The pinnace went to the then best known port near Newbury for the minister and his friend, and their wives and children. Mr. Thatcher's words are: 6 We embarked at Ipswich, August 11, 1635, with our families and substance, bound for Marble.. head, we being in all twenty-three souls; viz., eleven in my cousin's family, seven in mine, and one Mr. William Eliot, sometimes of New Sarum, and four mariners. The next morning, having commended ourselves to God, with cheerful hearts we hoisted sail. But the Lord suddenly turned our cheerfulness into mourning and lamentations. For on the 14th of this August, 1635, about ten at night, having a fresh gale of wind, our sails being old and done were split. The mariners, because that it was night, would not put to new sails, but resolved to cast anchor till morning. But before daylight it pleased the Lord to send so mighty a storm as the like was never known in New England since the English came, nor in the memory of any of the Indians. It was so furious that our anchor came home. Whereupon the mariners let out more cable, which at last slipped away. Then our sailors knew not what to do; but we were driven before the wind and waves.
" My cousin and I perceived our danger, and
solemnly recommended ourselves to God, the Lord both of earth and seas, expecting with every wave to be swallowed up and drenched in the deeps. And as my cousin, his wife, and my tender babes sat comforting and cheering one the other in the Lord against ghastly death, which every moment stared us in the face and sat triumphing upon each one's forehead, we were by the violence and fury of the winds (by the Lord's permission) lifted up upon a rock between two high rocks, yet all was one rock. But it raged with the stroke, which came into the pinnace, so that we were presently up to our middles in water, as we sat. The waves came furiously and violently over us, and against us, but, by reason of the rock's proportion, could not lift us off, but beat her all to pieces. Now look with me upon our distress and consider of my misery, who beheld the ship broken, the water in her and violently overwhelming us, my goods and provisions swimming in the seas, my friends almost drowned, and mine own poor children so untimely (if I may so term it without offence) before mine eyes drowned, and ready to be swallowed up and dashed to pieces against the rocks by the merciless waves, and myself ready to accompany them. But I must go on to an end of this woful relation.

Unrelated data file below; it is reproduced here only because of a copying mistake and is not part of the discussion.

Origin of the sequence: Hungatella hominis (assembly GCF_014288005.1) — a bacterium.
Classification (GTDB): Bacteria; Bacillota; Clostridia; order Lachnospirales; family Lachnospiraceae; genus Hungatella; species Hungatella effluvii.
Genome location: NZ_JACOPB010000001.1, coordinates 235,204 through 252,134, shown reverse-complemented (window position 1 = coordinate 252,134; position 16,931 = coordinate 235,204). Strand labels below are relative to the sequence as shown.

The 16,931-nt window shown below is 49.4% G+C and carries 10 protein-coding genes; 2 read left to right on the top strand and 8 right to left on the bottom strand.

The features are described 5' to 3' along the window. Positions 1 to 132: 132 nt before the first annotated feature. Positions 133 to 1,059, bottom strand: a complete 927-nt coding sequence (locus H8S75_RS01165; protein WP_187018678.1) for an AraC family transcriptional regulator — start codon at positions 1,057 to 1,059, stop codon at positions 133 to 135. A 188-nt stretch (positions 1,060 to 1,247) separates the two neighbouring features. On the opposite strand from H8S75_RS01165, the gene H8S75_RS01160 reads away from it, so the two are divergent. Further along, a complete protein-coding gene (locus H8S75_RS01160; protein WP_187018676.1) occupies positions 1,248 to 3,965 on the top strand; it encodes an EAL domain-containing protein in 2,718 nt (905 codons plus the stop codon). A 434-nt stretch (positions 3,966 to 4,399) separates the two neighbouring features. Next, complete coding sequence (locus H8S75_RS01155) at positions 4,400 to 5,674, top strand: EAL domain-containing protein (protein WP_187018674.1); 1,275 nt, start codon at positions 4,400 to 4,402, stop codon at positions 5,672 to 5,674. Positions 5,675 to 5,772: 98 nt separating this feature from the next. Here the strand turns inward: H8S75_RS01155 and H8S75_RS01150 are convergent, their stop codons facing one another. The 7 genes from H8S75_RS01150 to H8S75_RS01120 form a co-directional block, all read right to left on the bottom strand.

“In the same room whereas he sat, the master of the pinnace, not knowing what to do, our foremast was cut down, our mainmast broken in three pieces, the forepart of the pinnace beat away, our goods swimming about the seas, my children bewailing me as not pitying themselves, and myself bemoaning them, poor souls, whom I had occasioned to such an end in their tender years, when as they scarce could be sensible of death. And so likewise my cousin, his wife, and his children ; and both of us bewailing each other in our Lord and only Saviour Jesus Christ, in whom only we had comfort and cheerfulness ; insomuch that, from the greatest to the least of us, there was not one screech or outcry made; but all, as silent sheep, were contentedly resolved to die together lovingly, as since our acquaintance we had lived together friendly.
“Now as I was sitting in the cabin-room door, with my body in the room, when lo! one of the sailors, by a wave being washed out of the pinnace, was gotten in again, and coming into the cabin room over my back cried out: “We are all cast away. The Lord have mercy upon us! I have been washed overboard into the sea, and am gotten in again. His speeches made me look forth. And looking towards and seeing how we were, I turned myself to my cousin and the rest, and spake these words: 0 cousin, it hath pleased God to cast us here between two rocks, the shore not far from us, for I saw the tops of trees when I looked forth. Whereupon the master of the pinnace, looking up at the scuttle-hole of the